“We are conducting our presentation under the slogan of Akhmatova’s lines ‘Call everyone by their names.’ Of course, that has been our goal from the first days of the founding of Memorial. But there is a continuation: ‘They took away the list, and there’s nowhere to find out.’ Sadly, there is nowhere to find out because access to archives is becoming more and more difficult, and researchers cannot put together the Books of Memory because in most regions they do not have access to archives that deal with the repressions. It’s very rare to succeed in finding some form of compromise. Our proposal, that at least members of our officially approved editorial board of the Books of Memory would have access to the materials, was refused by law enforcement and military agencies.”

Nataliya Solzhenitsyna expressed the opinion that to preserve historical memory one must work not only with those who understand the full importance of this task, but also with people who have not yet taken an interest in it, or even those in the opposing camp.

"Hard as it is to do the work that we are presenting today, this is only one portion of all the work that we must do. We must share our work with those who are not even aware that they need it. We must impress what we are doing upon a society that is indifferent. When considering all members of society, at the opposite end of the spectrum are wholly malicious people who believe our work – whether out of stupidity or not, but on the basis of a completely different mindset – is harmful.

That's why I believe that the work being carried out, as was said, is merely a tool. Each of us must use this tool in every way possible. Works of art are just one way. Each of us, in my opinion, should spread this all around – within our families, to our children, our grandchildren, and the friends of our children and grandchildren. This task is, to some extent, far more difficult. I feel that we find ourselves now in exceedingly difficult times, and there's quite a lot that depends on each of us. We cannot have an impact on the authorities (those who can, I'm sure, are doing so), but we must have an impact where we can: on people who are like us, but who have not been inspired by the feeling that drives us to do this work. We must do this, or else the country will turn into a military camp."

When it was his turn to speak, the priest Kirill Kaleda reminded listeners of the work that has been done at the NKVD's Butovo Firing Range, which was the site of a secret mass grave of those executed by the NKVB during the Great Terror.

"The Butovo Firing Range has been open for more than 20 years now. Gradually, graves are being established there. Various commemorative events have been taking place, both religious and secular. This year, a memorial was completed called 'The Garden of Memory,' in which the names of all 20,000 people buried at the Butovo Firing Range between August 1937 and October 1938 were carved into granite slabs. This commemorative plaque is 300 meters long, with a height of about two metres. The names of all people known to have been buried are on this plaque, regardless of nationality, religion, or whether or not they have been rehabilitated," says Kirill Kaleda.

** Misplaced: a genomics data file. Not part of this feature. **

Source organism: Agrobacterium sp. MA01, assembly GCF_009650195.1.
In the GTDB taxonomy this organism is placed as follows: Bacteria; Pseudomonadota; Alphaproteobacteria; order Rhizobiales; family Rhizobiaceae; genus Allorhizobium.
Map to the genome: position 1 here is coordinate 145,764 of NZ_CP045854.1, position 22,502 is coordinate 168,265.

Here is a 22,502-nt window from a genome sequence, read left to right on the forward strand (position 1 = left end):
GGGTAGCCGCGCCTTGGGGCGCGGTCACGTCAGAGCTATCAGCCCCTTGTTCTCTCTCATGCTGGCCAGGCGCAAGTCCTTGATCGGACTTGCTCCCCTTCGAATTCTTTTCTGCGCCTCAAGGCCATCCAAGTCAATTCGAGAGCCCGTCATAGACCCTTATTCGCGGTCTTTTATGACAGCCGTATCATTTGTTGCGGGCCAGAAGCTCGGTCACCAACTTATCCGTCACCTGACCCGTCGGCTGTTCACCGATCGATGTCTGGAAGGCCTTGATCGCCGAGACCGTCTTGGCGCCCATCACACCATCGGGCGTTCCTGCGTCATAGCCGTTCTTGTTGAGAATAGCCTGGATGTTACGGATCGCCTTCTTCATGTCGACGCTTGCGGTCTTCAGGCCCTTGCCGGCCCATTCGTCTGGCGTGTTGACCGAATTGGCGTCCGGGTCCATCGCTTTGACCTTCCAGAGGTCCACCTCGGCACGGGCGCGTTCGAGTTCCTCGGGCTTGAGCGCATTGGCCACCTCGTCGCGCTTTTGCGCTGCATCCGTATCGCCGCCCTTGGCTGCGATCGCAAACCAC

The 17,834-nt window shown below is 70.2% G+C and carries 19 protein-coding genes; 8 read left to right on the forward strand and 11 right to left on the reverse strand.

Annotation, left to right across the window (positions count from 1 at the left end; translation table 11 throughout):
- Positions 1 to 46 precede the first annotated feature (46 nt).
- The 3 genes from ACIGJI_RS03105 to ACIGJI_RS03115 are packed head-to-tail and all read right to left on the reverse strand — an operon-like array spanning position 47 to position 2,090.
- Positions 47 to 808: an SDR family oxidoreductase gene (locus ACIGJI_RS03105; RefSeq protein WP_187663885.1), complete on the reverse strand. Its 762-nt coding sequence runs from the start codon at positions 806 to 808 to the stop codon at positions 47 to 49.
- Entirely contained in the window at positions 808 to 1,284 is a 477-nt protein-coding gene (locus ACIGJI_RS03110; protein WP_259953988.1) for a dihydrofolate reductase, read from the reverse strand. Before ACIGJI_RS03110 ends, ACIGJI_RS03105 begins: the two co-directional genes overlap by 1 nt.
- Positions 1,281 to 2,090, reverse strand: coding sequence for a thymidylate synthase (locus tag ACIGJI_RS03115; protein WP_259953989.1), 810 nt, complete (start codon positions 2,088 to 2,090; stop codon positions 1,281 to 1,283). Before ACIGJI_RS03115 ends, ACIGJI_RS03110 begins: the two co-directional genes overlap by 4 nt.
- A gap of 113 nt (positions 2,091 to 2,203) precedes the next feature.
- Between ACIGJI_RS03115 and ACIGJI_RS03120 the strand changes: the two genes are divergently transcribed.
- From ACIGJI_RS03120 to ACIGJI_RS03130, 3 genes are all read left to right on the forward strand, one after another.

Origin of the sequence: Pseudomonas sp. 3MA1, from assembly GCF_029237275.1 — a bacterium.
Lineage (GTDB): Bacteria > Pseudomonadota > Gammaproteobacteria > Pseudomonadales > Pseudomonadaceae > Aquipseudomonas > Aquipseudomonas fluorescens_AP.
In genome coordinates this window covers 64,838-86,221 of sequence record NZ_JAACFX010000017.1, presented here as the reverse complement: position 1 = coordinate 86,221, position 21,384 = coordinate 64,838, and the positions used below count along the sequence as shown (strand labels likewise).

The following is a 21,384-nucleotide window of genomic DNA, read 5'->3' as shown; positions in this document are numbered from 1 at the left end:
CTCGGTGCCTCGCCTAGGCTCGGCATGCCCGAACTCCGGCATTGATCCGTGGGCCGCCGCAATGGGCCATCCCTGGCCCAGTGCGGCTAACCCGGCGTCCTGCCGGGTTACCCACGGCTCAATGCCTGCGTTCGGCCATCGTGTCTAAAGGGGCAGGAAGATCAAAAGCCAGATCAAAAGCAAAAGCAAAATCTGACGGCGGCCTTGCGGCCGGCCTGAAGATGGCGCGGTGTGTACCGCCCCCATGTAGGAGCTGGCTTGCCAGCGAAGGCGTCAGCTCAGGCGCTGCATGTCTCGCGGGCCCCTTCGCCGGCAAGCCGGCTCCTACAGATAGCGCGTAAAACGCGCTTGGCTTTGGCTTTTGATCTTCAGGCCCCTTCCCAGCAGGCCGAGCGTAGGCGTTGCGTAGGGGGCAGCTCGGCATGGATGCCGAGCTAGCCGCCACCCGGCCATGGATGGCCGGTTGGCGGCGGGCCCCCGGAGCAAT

"These names must be restored, because behind names, there are people. After unveiling the memorial in Butovo, we saw that people were coming to see it, and very different types people at that. There have been elderly people, who simply cry when they see the names of their own relatives, as well as young people, for whom this is truly needed," the priest pointed out.

Roman Romanov, Director of the Museum of GULAG History, focused, like Vladimir Lukin, on the positive shifts that are taking place regarding commemorative work:

"The appearance of the 'Wall of Sorrow' memorial, the development of our museum, and the launch of a new database of victims of repression all inspire optimism in me.

“Our museum is state-funded, so we have to communicate with officials at various levels. When our museum was very new, there was an official who said that our subject matter isn't needed, that the museum isn't necessary, and they wanted to know why it was 'conducting sabotage' on public funds. I had to communicate with these people. Years have gone by, and these people have changed. Now, they have a totally different attitude towards this subject matter. These are people who support the museum. It's possible for people's perceptions of the world to change like this, and that is the foundation of my optimism.

“Another basis for my optimism is my colleagues, my close associates. These are mainly young people who have come to the museum for different reasons, but they have an intrinsic need to get to the bottom of what this was, to restore these names. There are more people like this than it may seem. They just keep appearing. This, in particular, is the foundation for my optimism: that young people want to remember the past, and on that basis are building their future," Roman Romanov emphasized.

Translated by Julie Hersh and Nina de Palma